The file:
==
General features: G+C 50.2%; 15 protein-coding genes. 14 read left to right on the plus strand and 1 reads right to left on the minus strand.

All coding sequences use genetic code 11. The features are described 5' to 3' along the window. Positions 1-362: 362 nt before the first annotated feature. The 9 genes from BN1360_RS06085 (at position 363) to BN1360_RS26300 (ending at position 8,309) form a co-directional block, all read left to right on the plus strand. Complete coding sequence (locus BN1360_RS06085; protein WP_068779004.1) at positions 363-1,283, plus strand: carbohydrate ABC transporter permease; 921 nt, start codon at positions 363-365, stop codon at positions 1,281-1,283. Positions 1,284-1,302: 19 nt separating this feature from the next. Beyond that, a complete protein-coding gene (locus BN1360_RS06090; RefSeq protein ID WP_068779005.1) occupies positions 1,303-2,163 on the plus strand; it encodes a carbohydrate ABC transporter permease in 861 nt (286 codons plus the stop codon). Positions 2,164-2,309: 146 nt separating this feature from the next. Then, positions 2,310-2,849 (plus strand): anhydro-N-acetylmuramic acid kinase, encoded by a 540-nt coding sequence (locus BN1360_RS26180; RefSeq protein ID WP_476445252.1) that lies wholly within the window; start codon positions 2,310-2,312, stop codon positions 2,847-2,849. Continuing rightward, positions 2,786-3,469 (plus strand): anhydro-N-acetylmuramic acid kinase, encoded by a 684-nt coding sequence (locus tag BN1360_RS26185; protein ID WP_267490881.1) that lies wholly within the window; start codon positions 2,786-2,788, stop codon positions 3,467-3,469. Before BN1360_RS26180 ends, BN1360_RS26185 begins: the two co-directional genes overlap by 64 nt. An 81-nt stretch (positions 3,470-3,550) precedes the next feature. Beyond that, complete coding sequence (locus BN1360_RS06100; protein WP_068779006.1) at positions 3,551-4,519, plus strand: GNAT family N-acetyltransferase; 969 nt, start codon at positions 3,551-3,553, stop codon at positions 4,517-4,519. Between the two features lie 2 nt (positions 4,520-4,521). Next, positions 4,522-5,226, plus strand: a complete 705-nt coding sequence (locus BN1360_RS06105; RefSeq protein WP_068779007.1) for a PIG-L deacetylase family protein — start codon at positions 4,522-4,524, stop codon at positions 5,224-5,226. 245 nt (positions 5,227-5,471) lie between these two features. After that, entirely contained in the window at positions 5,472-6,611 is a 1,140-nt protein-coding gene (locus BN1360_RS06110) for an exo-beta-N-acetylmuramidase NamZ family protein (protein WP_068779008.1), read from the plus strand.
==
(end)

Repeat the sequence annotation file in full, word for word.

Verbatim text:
General features: G+C 50.2%; 15 protein-coding genes. 14 read left to right on the plus strand and 1 reads right to left on the minus strand.

All coding sequences use genetic code 11. The features are described 5' to 3' along the window. Positions 1-362: 362 nt before the first annotated feature. The 9 genes from BN1360_RS06085 (at position 363) to BN1360_RS26300 (ending at position 8,309) form a co-directional block, all read left to right on the plus strand. Complete coding sequence (locus BN1360_RS06085; protein WP_068779004.1) at positions 363-1,283, plus strand: carbohydrate ABC transporter permease; 921 nt, start codon at positions 363-365, stop codon at positions 1,281-1,283. Positions 1,284-1,302: 19 nt separating this feature from the next. Beyond that, a complete protein-coding gene (locus BN1360_RS06090; RefSeq protein ID WP_068779005.1) occupies positions 1,303-2,163 on the plus strand; it encodes a carbohydrate ABC transporter permease in 861 nt (286 codons plus the stop codon). Positions 2,164-2,309: 146 nt separating this feature from the next. Then, positions 2,310-2,849 (plus strand): anhydro-N-acetylmuramic acid kinase, encoded by a 540-nt coding sequence (locus BN1360_RS26180; RefSeq protein ID WP_476445252.1) that lies wholly within the window; start codon positions 2,310-2,312, stop codon positions 2,847-2,849. Continuing rightward, positions 2,786-3,469 (plus strand): anhydro-N-acetylmuramic acid kinase, encoded by a 684-nt coding sequence (locus tag BN1360_RS26185; protein ID WP_267490881.1) that lies wholly within the window; start codon positions 2,786-2,788, stop codon positions 3,467-3,469. Before BN1360_RS26180 ends, BN1360_RS26185 begins: the two co-directional genes overlap by 64 nt. An 81-nt stretch (positions 3,470-3,550) precedes the next feature. Beyond that, complete coding sequence (locus BN1360_RS06100; protein WP_068779006.1) at positions 3,551-4,519, plus strand: GNAT family N-acetyltransferase; 969 nt, start codon at positions 3,551-3,553, stop codon at positions 4,517-4,519. Between the two features lie 2 nt (positions 4,520-4,521). Next, positions 4,522-5,226, plus strand: a complete 705-nt coding sequence (locus BN1360_RS06105; RefSeq protein WP_068779007.1) for a PIG-L deacetylase family protein — start codon at positions 4,522-4,524, stop codon at positions 5,224-5,226. 245 nt (positions 5,227-5,471) lie between these two features. After that, entirely contained in the window at positions 5,472-6,611 is a 1,140-nt protein-coding gene (locus BN1360_RS06110) for an exo-beta-N-acetylmuramidase NamZ family protein (protein WP_068779008.1), read from the plus strand.